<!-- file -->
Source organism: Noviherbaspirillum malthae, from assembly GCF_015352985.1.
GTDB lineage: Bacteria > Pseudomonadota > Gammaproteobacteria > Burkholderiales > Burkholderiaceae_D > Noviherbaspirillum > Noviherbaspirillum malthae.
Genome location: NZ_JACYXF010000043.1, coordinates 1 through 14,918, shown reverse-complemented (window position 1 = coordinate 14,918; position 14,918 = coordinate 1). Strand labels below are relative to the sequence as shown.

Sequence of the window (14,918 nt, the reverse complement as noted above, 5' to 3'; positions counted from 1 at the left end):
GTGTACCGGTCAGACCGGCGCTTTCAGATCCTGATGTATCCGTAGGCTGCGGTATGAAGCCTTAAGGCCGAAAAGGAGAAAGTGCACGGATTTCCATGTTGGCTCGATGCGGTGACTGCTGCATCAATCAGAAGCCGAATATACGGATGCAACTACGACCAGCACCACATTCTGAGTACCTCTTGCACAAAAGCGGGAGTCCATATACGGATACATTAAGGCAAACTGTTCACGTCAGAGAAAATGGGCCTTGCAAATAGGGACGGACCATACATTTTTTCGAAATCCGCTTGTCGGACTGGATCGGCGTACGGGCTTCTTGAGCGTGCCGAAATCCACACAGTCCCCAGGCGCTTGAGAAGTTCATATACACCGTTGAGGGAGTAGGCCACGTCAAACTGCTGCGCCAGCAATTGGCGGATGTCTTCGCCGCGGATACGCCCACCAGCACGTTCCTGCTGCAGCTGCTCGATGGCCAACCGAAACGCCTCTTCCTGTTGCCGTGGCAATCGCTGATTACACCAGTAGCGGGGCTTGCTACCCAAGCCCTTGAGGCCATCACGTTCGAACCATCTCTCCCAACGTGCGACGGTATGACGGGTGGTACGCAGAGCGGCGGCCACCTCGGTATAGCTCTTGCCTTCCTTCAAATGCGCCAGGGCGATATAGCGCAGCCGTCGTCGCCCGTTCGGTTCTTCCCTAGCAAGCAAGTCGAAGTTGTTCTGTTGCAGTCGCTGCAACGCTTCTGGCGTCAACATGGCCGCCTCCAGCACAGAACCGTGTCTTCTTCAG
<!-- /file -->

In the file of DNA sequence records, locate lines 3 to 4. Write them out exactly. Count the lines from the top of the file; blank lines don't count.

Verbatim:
Genome location: NZ_JACYXF010000043.1, coordinates 1 through 14,918, shown reverse-complemented (window position 1 = coordinate 14,918; position 14,918 = coordinate 1). Strand labels below are relative to the sequence as shown.

Sequence of the window (14,918 nt, the reverse complement as noted above, 5' to 3'; positions counted from 1 at the left end):